Despite threats and crackdowns by the government of the Islamic Republic in the 43 years since the 1979 revolution, protests by teachers and workers have never stopped, even though the authorities have prevented them from creating independent trade associations and pursuing their demands.
Many labor activists and teachers have been sentenced to long prison terms, expulsion, exile and other punishments for defending their rights. Such punishments go beyond the experience of many trade associations across the world, and it might be difficult for them to grasp the severity of suppression Iranian workers and teachers are subjected to.
In recent years, some labor organizations in various countries and international labor associations have tried to help teachers and workers in Iran by issuing statements and by bringing their situation to the attention of international institutions. But these actions have been insufficient.
IranWire spoke with several Iranian teachers to find out what they expect from the international community and trade associations in other countries.
“We Want Trade Unions To be their Voice”
In May 2022, Cecile Kohler of France’s National Federation of Education, Culture and Vocational Training, and Jacques Paris, former secretary general of the colleges and high schools division of that federation, met with a number of Iranian teachers and labor activists. The gathering led to the arrest of the two French citizens and their Iranian colleagues.
A teacher in the central city of Isfahan says that the Islamic Republic considers as “espionage” any contact with a foreign civil organization.
Paris and Kohler had participated in the Yellow Vest protest movement in France, but “they were arrested in Iran for a simple meeting to talk about their experiences in education with Rasoul Bodaghi, Eskandar Lotfi, Shaaban Mohammadi and Masoud Nikkhah.”
“Along with these teachers, they arrested labor activists such as Reza Shahabi, Hassan Saeedi, Anisha Asadollahi and Keyvan Mohtadi. Some of them were handed heavy prison terms and some are awaiting their sentencing. We want trade unions and labor organizations to be their voice, especially EI and ILO.”
The International Labor Organization (ILO) is a United Nations agency whose mission is to “promote rights at work, encourage decent employment opportunities, enhance social protection and strengthen dialogue on work-related issues.”
Education International (EI) is a global union federation of teachers' trade unions consisting of 384 member organizations in 178 countries and territories that represents over 32 million education personnel from pre-school through university.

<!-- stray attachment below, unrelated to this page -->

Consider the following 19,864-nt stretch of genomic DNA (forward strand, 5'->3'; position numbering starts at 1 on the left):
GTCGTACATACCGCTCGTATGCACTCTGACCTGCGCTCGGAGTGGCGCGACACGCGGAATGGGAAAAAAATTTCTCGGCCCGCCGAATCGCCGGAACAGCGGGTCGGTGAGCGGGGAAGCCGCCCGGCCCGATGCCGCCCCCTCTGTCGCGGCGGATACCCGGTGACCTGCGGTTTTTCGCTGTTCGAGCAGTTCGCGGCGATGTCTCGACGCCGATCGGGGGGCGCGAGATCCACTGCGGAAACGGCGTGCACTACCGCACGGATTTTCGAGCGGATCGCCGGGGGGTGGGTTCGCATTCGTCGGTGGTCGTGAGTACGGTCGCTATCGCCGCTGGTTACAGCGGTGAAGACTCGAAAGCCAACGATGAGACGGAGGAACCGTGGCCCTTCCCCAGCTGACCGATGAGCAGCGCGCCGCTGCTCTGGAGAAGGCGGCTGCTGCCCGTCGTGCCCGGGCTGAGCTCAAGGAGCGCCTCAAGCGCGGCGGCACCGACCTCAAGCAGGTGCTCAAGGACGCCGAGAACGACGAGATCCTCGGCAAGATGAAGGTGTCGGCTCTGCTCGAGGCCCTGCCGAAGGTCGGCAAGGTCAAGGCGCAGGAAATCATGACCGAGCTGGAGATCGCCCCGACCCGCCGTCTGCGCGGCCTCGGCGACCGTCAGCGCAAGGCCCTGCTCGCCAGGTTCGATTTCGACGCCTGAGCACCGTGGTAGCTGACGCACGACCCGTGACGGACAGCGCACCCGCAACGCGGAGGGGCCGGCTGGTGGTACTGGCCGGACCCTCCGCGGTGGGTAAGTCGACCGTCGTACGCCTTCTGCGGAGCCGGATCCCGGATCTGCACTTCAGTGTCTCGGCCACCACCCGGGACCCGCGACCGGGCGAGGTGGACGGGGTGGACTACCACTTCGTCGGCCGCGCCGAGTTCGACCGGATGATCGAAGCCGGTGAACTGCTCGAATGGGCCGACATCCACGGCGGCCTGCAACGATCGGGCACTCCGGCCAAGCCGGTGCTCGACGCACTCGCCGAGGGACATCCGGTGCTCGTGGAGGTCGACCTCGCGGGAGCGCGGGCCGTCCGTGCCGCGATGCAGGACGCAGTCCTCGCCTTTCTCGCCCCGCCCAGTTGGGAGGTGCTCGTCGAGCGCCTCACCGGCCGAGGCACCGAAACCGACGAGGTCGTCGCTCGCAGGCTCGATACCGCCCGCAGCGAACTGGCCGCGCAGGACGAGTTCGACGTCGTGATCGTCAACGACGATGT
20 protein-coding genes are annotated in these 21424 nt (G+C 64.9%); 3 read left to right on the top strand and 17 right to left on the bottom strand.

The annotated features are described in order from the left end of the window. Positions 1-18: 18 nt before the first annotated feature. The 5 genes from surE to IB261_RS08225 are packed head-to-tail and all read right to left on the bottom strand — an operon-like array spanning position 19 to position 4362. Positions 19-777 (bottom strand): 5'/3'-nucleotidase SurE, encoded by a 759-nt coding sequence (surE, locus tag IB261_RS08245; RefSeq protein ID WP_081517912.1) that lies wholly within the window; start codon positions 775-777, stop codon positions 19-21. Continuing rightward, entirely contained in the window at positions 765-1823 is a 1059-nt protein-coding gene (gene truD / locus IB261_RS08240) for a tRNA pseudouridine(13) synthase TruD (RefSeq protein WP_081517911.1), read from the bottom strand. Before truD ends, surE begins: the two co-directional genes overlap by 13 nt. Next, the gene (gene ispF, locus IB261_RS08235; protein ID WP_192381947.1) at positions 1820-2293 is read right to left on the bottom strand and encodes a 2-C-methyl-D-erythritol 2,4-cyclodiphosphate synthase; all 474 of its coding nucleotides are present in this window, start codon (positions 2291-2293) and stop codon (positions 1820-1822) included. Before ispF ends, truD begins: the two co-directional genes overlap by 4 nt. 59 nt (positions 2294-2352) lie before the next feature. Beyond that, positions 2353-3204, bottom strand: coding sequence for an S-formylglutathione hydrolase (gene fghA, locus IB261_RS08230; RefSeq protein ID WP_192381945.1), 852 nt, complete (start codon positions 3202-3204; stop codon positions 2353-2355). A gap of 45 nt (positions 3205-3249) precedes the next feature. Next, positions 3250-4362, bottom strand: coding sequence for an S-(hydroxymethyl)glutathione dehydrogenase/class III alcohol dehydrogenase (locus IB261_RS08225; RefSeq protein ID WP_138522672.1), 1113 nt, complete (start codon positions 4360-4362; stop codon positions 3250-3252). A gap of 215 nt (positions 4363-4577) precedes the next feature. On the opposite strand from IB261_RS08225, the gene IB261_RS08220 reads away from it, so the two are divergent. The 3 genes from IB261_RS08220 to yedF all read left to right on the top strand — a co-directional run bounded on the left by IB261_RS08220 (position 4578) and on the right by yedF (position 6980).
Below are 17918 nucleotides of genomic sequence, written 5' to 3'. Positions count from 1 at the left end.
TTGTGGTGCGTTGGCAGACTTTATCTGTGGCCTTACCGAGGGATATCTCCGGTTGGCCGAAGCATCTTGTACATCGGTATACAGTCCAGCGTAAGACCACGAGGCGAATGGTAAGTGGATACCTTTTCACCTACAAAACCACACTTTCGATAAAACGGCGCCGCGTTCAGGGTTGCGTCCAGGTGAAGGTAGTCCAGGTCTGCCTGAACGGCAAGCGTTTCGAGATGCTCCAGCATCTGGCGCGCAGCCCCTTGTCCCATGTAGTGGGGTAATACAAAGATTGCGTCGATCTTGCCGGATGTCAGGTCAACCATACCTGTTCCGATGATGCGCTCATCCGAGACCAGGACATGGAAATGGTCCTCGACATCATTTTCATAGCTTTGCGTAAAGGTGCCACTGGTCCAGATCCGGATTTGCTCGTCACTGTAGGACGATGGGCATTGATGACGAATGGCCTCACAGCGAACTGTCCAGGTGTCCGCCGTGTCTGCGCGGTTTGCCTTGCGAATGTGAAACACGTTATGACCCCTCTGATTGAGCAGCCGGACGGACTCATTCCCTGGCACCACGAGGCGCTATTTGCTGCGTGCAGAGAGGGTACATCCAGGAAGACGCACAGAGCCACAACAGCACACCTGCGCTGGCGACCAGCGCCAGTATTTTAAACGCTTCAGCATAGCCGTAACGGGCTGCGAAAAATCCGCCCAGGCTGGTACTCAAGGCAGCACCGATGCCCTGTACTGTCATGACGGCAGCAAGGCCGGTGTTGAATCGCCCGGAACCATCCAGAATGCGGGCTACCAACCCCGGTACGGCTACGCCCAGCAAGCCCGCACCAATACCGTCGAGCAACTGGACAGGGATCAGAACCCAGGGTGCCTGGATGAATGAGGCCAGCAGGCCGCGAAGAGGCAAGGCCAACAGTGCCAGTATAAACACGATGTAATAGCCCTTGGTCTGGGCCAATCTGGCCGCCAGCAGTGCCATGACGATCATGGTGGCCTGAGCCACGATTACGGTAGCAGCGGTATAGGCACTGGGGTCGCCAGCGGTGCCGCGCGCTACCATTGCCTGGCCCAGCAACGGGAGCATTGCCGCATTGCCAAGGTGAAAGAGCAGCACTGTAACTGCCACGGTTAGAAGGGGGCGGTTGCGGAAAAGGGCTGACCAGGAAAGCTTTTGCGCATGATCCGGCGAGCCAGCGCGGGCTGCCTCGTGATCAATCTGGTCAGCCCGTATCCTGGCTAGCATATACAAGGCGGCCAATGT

The Isfahani teacher says that ILO, which Iran is officially a member of, “must hold the Islamic Republic accountable.”
“How can a country that is officially a member of the International Labor Organization arrest Iranian teachers and workers for meeting with two members of this organization? These organizations are independent from governments, and they must express objection to these crackdowns by the Iranian regime as forcefully as possible. Their protests must not be limited to issuing a statement. They must pursue the issue and force the Islamic Republic to stop pressuring trade unionists.”
“They could Stage Symbolic General Strikes”
The teacher points out that the Islamic Republic “uses every means at its disposal to silence [activists], such as framing them up, arresting them on false charges, harassing and torturing them, so it can keep the monopoly of power and wealth in the hands of the rulers.”
“If international organizations and trade associations pick up their cause, there can be no doubt that they would not be able to violate their legal and civil rights so easily.”
A teacher who lives in the Persian Gulf port city of Bushehr tells IranWire that international organizations “must support our union activities and protests.”
“For example, they could stage one-hour general strikes to protest the ban on labor strikes in Iran and the arrest of labor and trade union activists, and to alert international human rights organizations and their governments.”
“We Want the World to not Remain Indifferent”
“Trade unions abroad should know that our monthly salary is something between $100 to $300. It is very important that they know this. What do these trade unions have to say about our deliberate impoverishment?” the teacher asks.
“We, the teachers, have the duty to educate the next generation of Iranians and the workers are the backbone of the industry and the economy. Impoverishing us not only undermines productivity and education, but it also damages the future generation and the economy.”
This teacher urges the international community to pay attention to the teachers who have been imprisoned or dismissed from their job.
“The world must know the Islamic Republic suppresses its critics and deprives their families of their civil and legal rights. We want the world to not remain indifferent to these inhumane human rights violations. The only reason for remaining silent is that they have been deceived by the hypocrisy and the propaganda of the Islamic Republic government.”
An activist teacher who lives in the northwestern city of Tabriz agrees.
“By using the Iranians’ enormous national wealth, the Islamic Republic tries to deceive public opinion, statesmen and news media around the world by its public and secret lobbying,” the activist says, adding, “Therefore, we ask the international community to awaken their governments from their torpor and lethargy.”